Anomalous Bidding In Short-Term Treasury Bill Auctions
We show that Treasury bill auction procedures create classes of price-equivalent discount rates for bills with less than 72 days to maturity. We argue that it is inefficient for market participants to bid at a discount rate that is not the minimum rate in its class. The inefficiency of bidding at other than the minimum rate is related to a quantity shortfall rather than an unexploited profit opportunity. Auction results for weekly offerings of four-week bills and occasional offerings of cash management bills show that market participants frequently bid at inefficient rates. However, they are more likely to bid at efficient rates than chance would suggest. 2005 The Southern Finance Association and the Southwestern Finance Association.
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Volume (Year): 28 (2005)
Issue (Month): 2 ()
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References listed on IDEAS
Please report citation or reference errors to , or , if you are the registered author of the cited work, log in to your RePEc Author Service profile, click on "citations" and make appropriate adjustments.:
- Goldreich, David, 2003. "Underpricing in Discriminatory and Uniform-Price Treasury Auctions," CEPR Discussion Papers 4105, C.E.P.R. Discussion Papers.
- Jegadeesh, Narasimhan, 1993. " Treasury Auction Bids and the Salomon Squeeze," Journal of Finance, American Finance Association, vol. 48(4), pages 1403-1419, September.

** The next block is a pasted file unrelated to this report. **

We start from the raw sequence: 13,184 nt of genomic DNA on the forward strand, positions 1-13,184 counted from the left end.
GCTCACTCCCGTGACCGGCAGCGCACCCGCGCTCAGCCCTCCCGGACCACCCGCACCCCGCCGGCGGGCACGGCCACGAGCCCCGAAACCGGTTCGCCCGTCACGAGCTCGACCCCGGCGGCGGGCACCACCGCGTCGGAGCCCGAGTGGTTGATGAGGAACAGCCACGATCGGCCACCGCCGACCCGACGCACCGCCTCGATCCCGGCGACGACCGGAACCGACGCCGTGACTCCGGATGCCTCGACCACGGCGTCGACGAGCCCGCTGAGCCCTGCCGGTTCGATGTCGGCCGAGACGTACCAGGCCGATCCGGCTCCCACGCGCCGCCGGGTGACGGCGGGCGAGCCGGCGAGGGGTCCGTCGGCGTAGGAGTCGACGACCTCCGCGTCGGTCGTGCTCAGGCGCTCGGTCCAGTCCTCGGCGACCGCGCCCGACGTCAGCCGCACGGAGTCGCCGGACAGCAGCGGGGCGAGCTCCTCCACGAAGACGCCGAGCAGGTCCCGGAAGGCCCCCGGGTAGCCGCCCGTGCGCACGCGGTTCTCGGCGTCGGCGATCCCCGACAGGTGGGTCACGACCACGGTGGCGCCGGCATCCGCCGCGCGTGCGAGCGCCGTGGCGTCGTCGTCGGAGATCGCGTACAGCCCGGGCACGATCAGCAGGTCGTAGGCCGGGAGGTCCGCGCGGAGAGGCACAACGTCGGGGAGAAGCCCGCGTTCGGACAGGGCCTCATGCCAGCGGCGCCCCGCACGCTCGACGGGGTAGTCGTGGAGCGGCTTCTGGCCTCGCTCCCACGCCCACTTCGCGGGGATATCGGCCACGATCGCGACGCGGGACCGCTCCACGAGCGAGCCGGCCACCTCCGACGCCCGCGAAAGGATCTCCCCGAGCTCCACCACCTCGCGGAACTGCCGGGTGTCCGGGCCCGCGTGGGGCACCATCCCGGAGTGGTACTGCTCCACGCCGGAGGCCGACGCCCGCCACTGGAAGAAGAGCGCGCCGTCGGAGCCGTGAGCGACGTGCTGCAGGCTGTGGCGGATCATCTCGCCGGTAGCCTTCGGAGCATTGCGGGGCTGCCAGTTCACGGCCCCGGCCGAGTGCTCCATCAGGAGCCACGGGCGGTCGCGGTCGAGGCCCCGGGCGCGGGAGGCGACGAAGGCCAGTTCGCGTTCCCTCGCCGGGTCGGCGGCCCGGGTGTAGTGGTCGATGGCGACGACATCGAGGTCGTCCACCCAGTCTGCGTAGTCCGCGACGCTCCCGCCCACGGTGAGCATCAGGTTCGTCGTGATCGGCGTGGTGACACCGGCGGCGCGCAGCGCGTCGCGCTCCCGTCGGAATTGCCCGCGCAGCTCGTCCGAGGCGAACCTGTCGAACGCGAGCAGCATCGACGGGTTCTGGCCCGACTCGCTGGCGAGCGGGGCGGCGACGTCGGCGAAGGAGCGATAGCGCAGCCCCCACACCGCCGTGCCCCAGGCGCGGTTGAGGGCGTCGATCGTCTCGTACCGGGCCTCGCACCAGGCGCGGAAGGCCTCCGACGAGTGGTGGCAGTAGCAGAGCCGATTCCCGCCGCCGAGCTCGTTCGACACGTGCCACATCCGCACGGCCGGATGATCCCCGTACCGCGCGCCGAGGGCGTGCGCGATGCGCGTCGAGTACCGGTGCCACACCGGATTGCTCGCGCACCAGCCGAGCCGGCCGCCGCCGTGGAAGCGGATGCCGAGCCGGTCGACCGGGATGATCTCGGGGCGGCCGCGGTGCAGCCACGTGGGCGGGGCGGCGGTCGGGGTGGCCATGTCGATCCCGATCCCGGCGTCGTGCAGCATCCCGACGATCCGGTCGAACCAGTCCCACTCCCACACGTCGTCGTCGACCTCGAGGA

- Cammack, Elizabeth B, 1991. "Evidence on Bidding Strategies and the Information in Treasury Bill Auctions," Journal of Political Economy, University of Chicago Press, vol. 99(1), pages 100-130, February.
- Nyborg, Kjell G. & Sundaresan, Suresh, 1996. "Discriminatory versus uniform Treasury auctions: Evidence from when-issued transactions," Journal of Financial Economics, Elsevier, vol. 42(1), pages 63-104, September.
- Spindt, Paul A. & Stolz, Richard W., 1992. "Are US treasury bills underpriced in the primary market?," Journal of Banking & Finance, Elsevier, vol. 16(5), pages 891-908, September.
- Michael J. Fleming & Kenneth D. Garbade, 2002. "When the back office moved to the front burner: settlement fails in the treasury market after 9/11," Economic Policy Review, Federal Reserve Bank of New York, issue Nov, pages 35-57.
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